economic graph usa 1900 to 2003greenspun.com : LUSENET : Economic History (and Related Observations) : One Thread
i am very interested in the economic cycles of the usa during the last century in order to determine what factors impacted changes of highs, lows and steady growth.
-- dancing cloud (email@example.com), October 17, 2003
You can find some really good, brief raw data from the national Bureau for Economic Research at http://www.nber.org/cycles.html
or you can visit the Gold Standard of online economic data and go to Economagic.com try this http://www.economagic.com/ http://www.economagic.com/popular.htm
You cannot cut-and-paste from economagic unless you pay a small fee.
When studying long term trends especially trade cycles three things should always be present in the back of your mind
First: Economists measure the economy as GDP and GDP equals spending and only spending on NEW goods and services. While the GDP is a probably the best economic INDICATOR available it is just an indicator. You can be mired in debt, you could be selling off your house your car your 401k (and anything else that does not count as a new good or service), but as long as you are spending money on new stuff the GDP (and the world of economists) would say that your doing fine. Typically that would be true, but keep the “deep in debt selling off your assets” idea in the back of your mind if the data stop making sense.
Second: Whether Keynesian, Classical, Monetarist or Austrian economic cycles are typically viewed in relation to money supply, M1, M2, M3 and monetary base). In fact most economists probably agree that money supply is not just an indicator it is the CAUSE of economic boom and bust. Some economists think the Fed is better at managing the money supply (and thus boom and bust) than the free market would be. Others disagree. You might even come up a theory that traces boom and bust to something other than money supply but you’ll have a good deal of trouble getting most economists to abandon this long held belief.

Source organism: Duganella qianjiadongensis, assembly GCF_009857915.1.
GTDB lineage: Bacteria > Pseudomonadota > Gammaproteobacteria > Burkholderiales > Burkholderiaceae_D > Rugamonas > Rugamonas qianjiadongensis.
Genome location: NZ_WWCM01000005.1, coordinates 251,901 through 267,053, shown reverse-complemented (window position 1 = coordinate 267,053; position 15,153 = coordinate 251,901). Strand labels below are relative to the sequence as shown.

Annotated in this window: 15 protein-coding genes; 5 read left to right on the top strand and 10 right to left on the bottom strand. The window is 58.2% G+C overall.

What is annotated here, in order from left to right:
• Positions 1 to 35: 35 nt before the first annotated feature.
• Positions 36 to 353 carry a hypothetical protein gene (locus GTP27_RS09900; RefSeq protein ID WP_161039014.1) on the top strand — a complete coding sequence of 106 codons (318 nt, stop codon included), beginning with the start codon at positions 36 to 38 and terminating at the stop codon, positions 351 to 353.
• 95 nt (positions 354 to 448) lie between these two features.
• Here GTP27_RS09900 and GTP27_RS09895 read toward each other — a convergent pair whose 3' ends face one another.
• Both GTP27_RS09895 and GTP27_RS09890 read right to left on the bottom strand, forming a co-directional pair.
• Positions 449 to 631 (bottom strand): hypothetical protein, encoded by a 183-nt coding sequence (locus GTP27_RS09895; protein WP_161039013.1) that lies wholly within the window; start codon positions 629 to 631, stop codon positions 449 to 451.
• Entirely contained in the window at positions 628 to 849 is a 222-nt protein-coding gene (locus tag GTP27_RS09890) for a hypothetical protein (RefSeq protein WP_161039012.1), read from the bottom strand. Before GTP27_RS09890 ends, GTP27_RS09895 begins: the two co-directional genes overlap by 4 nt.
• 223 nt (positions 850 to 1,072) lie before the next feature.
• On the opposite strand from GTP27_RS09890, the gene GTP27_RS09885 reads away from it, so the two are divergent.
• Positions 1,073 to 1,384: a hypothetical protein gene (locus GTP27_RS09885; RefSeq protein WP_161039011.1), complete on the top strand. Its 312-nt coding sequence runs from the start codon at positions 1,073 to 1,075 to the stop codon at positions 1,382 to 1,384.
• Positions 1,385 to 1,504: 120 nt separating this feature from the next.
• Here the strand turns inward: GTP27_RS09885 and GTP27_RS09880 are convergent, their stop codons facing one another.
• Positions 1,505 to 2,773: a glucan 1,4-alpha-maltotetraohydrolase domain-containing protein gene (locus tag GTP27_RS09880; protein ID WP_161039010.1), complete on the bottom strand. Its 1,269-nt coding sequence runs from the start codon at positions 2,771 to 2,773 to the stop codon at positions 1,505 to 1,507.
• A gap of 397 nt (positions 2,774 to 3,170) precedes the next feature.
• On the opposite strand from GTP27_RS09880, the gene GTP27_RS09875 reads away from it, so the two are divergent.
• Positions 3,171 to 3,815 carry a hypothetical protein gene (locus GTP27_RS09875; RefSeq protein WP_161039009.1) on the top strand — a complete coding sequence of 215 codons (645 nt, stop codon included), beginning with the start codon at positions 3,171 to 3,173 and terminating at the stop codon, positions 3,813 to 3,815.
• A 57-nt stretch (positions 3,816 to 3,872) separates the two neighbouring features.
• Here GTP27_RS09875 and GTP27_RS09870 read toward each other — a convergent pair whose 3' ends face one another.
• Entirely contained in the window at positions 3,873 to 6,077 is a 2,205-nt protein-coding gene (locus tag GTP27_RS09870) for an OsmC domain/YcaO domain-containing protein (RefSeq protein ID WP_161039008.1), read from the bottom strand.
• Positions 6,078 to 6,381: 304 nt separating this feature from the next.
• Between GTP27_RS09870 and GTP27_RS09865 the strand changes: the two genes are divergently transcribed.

Third A landmark 1982 article by Charles Nelson of U Washington and Charles Plosser of U Rochester, which provides strong evidence of a serious and permanent decline in American productivity beginning with the 1973-75 recession. The peaks and the dips after this watershed changes will both be on a separate scale with those before. A lot of huge economic changes took place in the 5-10 years preceding this watershed change in the US economy. There were HUGE changes in environmental laws, workers protection, and payroll taxes. It is also, the beginning of the modern deficit era, the Vietnam war era, a period when Germany and Japan rebuilt their economies and started competing with US Steel and Auto manufacturers, the time when Asia began to rise and the beginning of OPEC. Nelson and Plosser believe that OPEC was the primary contributor to the American economic decline. Whether you accept their cause or some mix of other causes the pre 1973 scale is different than the post 1975 scale.
Hope this helps
-- Bob Hyneman, big fan of JB Say (firstname.lastname@example.org), October 22, 2003.